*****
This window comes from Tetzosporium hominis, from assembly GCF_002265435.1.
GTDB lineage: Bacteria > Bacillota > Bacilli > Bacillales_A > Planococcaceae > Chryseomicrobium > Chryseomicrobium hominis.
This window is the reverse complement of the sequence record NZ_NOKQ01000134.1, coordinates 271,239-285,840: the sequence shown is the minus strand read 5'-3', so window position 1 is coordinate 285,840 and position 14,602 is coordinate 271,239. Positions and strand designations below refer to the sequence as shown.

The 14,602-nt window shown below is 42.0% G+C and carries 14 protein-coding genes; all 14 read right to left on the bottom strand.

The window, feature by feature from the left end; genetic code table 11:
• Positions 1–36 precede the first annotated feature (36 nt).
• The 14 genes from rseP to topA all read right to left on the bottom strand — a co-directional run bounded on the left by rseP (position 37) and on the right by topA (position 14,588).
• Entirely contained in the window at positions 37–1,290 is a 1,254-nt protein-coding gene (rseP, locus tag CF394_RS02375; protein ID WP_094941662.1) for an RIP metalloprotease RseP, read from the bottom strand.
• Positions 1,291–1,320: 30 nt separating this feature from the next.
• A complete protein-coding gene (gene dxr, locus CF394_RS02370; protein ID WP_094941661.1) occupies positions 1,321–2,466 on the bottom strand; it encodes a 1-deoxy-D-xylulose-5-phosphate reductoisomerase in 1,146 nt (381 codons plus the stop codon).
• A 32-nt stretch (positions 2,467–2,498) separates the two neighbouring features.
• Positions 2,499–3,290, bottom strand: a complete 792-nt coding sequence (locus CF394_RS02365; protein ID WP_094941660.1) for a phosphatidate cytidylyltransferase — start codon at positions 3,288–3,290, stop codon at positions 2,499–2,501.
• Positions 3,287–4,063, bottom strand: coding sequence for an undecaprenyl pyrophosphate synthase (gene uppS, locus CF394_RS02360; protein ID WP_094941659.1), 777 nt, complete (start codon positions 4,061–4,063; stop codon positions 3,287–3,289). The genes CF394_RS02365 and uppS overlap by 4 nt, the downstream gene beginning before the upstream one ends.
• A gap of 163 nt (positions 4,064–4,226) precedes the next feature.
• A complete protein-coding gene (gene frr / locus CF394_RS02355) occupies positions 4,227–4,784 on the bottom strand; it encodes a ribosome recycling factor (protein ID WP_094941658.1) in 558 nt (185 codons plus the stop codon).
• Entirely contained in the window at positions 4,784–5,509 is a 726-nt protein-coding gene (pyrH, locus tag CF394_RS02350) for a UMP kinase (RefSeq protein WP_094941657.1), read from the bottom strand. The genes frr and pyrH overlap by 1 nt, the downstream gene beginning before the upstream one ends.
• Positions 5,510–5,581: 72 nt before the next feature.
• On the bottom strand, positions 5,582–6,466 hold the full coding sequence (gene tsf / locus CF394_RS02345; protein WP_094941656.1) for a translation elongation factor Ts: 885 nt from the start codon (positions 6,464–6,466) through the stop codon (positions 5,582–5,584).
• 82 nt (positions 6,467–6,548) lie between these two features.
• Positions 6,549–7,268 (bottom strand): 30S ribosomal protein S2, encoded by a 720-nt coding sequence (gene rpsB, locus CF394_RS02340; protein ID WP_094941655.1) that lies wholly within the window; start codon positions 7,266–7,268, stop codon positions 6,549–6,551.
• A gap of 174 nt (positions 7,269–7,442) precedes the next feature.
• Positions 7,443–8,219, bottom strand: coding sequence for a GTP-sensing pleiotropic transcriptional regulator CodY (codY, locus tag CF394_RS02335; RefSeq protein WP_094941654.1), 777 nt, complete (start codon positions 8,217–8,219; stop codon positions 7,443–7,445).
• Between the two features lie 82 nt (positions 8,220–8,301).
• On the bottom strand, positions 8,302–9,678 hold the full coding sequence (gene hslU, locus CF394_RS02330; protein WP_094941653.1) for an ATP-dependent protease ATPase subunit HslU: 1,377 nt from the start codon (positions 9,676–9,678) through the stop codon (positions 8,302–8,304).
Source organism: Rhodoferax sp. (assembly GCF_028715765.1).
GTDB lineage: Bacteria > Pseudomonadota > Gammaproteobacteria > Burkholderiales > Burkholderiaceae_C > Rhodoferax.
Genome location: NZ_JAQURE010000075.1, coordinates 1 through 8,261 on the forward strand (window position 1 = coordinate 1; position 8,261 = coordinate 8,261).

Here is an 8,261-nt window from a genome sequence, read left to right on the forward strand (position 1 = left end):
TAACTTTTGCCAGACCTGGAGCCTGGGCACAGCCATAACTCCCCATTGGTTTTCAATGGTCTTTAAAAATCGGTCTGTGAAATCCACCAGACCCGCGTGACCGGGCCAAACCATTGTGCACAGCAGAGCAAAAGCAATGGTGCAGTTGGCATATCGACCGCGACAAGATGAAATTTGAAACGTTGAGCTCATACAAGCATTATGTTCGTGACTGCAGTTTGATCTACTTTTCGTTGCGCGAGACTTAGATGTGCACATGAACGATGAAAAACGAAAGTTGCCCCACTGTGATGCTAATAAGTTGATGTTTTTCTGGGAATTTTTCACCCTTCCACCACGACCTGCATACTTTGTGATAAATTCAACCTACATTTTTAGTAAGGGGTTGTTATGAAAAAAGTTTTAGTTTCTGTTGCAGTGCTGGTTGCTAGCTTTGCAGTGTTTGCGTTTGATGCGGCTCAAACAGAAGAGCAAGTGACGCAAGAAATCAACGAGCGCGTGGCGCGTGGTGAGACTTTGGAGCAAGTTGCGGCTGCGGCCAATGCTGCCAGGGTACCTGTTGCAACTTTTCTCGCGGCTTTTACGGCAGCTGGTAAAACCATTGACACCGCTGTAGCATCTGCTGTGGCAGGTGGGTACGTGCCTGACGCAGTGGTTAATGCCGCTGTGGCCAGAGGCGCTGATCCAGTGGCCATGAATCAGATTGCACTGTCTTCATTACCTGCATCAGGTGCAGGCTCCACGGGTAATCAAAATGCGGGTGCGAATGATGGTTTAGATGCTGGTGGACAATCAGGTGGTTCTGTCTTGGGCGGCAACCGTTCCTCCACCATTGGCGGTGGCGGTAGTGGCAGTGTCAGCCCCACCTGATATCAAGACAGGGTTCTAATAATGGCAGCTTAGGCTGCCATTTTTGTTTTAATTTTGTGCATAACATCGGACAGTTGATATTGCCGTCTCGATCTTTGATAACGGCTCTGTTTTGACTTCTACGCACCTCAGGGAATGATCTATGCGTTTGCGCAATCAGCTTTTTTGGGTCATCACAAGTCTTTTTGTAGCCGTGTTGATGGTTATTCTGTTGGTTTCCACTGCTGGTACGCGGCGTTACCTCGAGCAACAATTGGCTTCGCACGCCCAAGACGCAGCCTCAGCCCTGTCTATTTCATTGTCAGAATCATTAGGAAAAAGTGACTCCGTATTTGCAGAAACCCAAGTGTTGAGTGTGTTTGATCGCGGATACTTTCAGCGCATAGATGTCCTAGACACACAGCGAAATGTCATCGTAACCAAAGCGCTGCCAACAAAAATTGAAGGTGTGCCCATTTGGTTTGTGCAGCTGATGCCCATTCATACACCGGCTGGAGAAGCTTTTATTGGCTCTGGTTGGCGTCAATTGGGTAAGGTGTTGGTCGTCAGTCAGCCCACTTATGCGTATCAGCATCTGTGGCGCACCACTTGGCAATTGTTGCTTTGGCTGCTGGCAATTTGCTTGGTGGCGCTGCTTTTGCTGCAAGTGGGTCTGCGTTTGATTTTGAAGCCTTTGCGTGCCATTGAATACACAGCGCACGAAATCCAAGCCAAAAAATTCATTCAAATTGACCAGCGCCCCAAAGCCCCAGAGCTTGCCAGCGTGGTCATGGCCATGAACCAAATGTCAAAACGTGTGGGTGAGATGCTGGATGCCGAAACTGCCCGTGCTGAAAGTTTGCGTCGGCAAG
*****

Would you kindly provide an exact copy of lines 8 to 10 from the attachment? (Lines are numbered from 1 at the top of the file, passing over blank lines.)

• Entirely contained in the window at positions 37–1,290 is a 1,254-nt protein-coding gene (rseP, locus tag CF394_RS02375; protein ID WP_094941662.1) for an RIP metalloprotease RseP, read from the bottom strand.
• Positions 1,291–1,320: 30 nt separating this feature from the next.
• A complete protein-coding gene (gene dxr, locus CF394_RS02370; protein ID WP_094941661.1) occupies positions 1,321–2,466 on the bottom strand; it encodes a 1-deoxy-D-xylulose-5-phosphate reductoisomerase in 1,146 nt (381 codons plus the stop codon).